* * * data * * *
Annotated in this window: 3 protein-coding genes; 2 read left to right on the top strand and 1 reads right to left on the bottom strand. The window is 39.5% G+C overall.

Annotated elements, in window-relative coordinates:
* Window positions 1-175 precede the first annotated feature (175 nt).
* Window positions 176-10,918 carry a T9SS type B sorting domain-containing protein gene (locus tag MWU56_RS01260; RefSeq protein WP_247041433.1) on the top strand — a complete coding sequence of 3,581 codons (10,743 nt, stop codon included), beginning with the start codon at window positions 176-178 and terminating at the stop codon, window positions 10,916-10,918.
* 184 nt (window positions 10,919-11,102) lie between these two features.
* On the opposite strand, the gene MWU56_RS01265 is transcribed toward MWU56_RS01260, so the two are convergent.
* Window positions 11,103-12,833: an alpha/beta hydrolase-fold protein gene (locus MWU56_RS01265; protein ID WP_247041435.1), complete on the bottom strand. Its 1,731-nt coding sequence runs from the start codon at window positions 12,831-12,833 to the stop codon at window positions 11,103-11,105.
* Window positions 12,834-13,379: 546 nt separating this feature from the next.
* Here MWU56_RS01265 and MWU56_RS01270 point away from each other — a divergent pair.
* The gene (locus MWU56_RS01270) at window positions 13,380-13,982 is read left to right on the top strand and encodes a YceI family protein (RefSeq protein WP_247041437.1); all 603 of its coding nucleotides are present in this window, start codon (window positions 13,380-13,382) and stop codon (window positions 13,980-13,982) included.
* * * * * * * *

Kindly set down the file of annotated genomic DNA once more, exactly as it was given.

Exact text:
Annotated in this window: 3 protein-coding genes; 2 read left to right on the top strand and 1 reads right to left on the bottom strand. The window is 39.5% G+C overall.

Annotated elements, in window-relative coordinates:
* Window positions 1-175 precede the first annotated feature (175 nt).
* Window positions 176-10,918 carry a T9SS type B sorting domain-containing protein gene (locus tag MWU56_RS01260; RefSeq protein WP_247041433.1) on the top strand — a complete coding sequence of 3,581 codons (10,743 nt, stop codon included), beginning with the start codon at window positions 176-178 and terminating at the stop codon, window positions 10,916-10,918.
* 184 nt (window positions 10,919-11,102) lie between these two features.
* On the opposite strand, the gene MWU56_RS01265 is transcribed toward MWU56_RS01260, so the two are convergent.
* Window positions 11,103-12,833: an alpha/beta hydrolase-fold protein gene (locus MWU56_RS01265; protein ID WP_247041435.1), complete on the bottom strand. Its 1,731-nt coding sequence runs from the start codon at window positions 12,831-12,833 to the stop codon at window positions 11,103-11,105.
* Window positions 12,834-13,379: 546 nt separating this feature from the next.
* Here MWU56_RS01265 and MWU56_RS01270 point away from each other — a divergent pair.
* The gene (locus MWU56_RS01270) at window positions 13,380-13,982 is read left to right on the top strand and encodes a YceI family protein (RefSeq protein WP_247041437.1); all 603 of its coding nucleotides are present in this window, start codon (window positions 13,380-13,382) and stop codon (window positions 13,980-13,982) included.